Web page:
Office birthdays confuse me. Ordinarily, they go like this: I am at my desk, in our open-plan office, when I spy a cake-carrying colleague by the door. She takes a deep breath then starts the slow 'happy birthday' march. Suddenly gripped by some primeval instinct, I drop what I'm doing, rise and join the song. From the corners we converge on the birthday person, creeping forward, singing as we saunter. The cake carrier is always trailed by a small retinue - the helpers - those who, despite having only arranged a few candles, are awarded some small birthday credit.
In my workplace we celebrate each other's birthdays with an energy we rarely apply to our work. The events are spoken about weeks in advance - plans are laid, presents are discussed. We even have a birthday rota keyed into our outlook calendars. Each one of us is mandated to buy another's cake and card. The system should make it all seem easy, but it doesn't. I suppose it is because our birthdays are unhelpfully bunched up. Through some quirk of biology, the team's birthdays are all jammed into the same summer months. As a result, what should be a joyous season is a time of confusion - an unpleasant whirlwind of supermarket-cake, tuneless singing and kooky gifts.
One of the problems is I am never entirely sure whose birthday it is. And the more junior the team member, the less likely I am to know. This is one of my development areas, as they say. Despite the calendar pop-ups, the birthdays catch me off guard. Given I don't know what I'm doing, it is difficult for me to maintain the tight, mirthless smile as I dispense good wishes. My sentiments are generic. As we hand over the card my mouth is offering pleasantries, but my mind feels puzzlement.
Usually, I can turn it on - embrace the good cheer with a stuck-on grin. This year, however, I have shuffled between the birthdays with minimal enthusiasm - like some kind of dead-eyed birthday zombie with only its fundamental mechanisms intact. Emotionless, gouging on cake like so many warm brains. It seems my enthusiasm for office birthdays is spent.
During this season I frequently arrive at my desk and find a card facedown. I know the drill. Glancing at the name, I tailor my message accordingly. As a rule, the more senior your rank, the more space you are obliged to occupy with your birthday message. Department heads, for instance, always write a large, exuberant sentiment occupying approximately 25% of the card.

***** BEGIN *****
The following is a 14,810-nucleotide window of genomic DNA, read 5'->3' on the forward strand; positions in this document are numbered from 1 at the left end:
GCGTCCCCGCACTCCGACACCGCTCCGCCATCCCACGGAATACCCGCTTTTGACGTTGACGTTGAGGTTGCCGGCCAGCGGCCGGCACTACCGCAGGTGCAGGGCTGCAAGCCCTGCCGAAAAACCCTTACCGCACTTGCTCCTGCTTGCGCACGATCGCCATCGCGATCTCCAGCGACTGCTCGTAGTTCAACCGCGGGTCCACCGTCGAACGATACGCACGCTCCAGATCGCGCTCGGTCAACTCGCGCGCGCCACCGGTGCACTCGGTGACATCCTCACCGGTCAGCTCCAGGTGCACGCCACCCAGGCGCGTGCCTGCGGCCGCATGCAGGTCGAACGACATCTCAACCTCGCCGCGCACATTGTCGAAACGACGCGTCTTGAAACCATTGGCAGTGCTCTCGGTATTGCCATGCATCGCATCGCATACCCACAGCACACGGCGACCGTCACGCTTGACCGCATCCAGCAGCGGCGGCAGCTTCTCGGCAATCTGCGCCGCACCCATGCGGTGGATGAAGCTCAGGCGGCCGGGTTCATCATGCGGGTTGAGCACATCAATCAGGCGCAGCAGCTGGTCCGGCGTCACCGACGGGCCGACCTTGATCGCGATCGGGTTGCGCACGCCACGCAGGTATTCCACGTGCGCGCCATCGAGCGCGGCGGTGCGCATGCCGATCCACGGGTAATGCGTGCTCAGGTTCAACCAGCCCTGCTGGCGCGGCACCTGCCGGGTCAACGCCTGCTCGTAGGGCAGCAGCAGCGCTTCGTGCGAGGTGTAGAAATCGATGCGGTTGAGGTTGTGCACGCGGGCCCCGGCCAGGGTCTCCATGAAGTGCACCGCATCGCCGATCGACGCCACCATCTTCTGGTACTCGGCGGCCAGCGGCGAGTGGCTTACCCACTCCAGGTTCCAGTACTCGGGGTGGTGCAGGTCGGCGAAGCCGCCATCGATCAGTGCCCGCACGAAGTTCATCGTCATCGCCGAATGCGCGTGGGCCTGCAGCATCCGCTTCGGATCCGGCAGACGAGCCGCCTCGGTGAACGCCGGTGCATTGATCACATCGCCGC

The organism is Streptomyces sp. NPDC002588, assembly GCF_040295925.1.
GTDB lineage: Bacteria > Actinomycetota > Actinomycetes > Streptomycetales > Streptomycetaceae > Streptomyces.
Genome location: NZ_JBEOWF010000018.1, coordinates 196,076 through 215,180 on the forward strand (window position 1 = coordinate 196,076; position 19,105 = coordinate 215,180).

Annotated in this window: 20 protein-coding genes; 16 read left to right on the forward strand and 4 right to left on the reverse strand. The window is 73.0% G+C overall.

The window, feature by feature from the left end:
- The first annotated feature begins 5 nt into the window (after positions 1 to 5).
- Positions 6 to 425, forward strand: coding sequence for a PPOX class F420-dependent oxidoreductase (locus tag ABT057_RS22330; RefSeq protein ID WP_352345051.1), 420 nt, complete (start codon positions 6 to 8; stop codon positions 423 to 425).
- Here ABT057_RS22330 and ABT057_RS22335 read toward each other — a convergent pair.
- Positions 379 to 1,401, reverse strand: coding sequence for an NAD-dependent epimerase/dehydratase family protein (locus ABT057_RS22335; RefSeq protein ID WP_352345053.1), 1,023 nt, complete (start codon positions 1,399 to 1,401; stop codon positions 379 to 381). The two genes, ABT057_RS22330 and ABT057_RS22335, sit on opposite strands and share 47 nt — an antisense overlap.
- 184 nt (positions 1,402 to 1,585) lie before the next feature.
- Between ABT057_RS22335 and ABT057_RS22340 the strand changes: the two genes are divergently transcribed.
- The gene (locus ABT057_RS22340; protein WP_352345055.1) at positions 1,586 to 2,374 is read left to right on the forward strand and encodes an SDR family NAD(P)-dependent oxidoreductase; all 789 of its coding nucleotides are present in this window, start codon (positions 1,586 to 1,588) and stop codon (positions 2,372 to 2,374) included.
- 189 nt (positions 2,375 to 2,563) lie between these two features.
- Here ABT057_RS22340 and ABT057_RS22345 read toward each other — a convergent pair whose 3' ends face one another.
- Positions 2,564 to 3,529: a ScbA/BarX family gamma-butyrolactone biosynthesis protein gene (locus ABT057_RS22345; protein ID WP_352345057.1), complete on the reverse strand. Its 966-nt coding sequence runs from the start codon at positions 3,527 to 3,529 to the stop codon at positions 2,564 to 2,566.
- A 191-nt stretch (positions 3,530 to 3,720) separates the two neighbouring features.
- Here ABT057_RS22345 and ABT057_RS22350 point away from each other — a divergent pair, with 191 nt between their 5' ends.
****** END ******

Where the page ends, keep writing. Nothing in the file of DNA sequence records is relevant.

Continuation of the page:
The position of your message also carries significance. The administrators, I've noticed, tend to confine their birthday wishes to the corners; a squished, concise blurb wedged into an undesirable space. The managers in our team (I am one) head for the centre of the card. That prime spot just below the factory stamped greeting. Have a wonderful day! I scrawl every time, unthinkingly - the obligatory exclamation mark intended to add jauntiness. We park our tanks on the high ground. That's the way it's meant to be. It would be unseemly for a manager to hold the outlying regions.
Then we have the birthday collection. Just put in what you can - is the perennially vague instruction. I understand the desire to sound reasonable, however, when someone is standing before you jangling an envelope it is hard to be stingy. Unless I am asked for a specific amount, I put in two pounds. This seems appropriate somehow. But I've noticed there are ploys to extract more cash. The classic is to mention the worth of the pre-bought gift while collecting. A recent collector told me she'd bought our boss a handbag. Brilliant, I thought, a stunning move. My colleague was working backwards for maximum returns. Were it down to me, our dear leader would have ended up with a smart, yet austere, stationery set.
Let's face it, the office is no place for celebrating birthdays. The compulsion to down tools and break into song is dreadful. Signing cards with forced sincerity is ridiculous. Remarking favourably on the supermarket cake (as if the buyer had baked it themselves) is ludicrous. I have to admit, I'm just not up to it. Next year, I'm taking the whole summer off.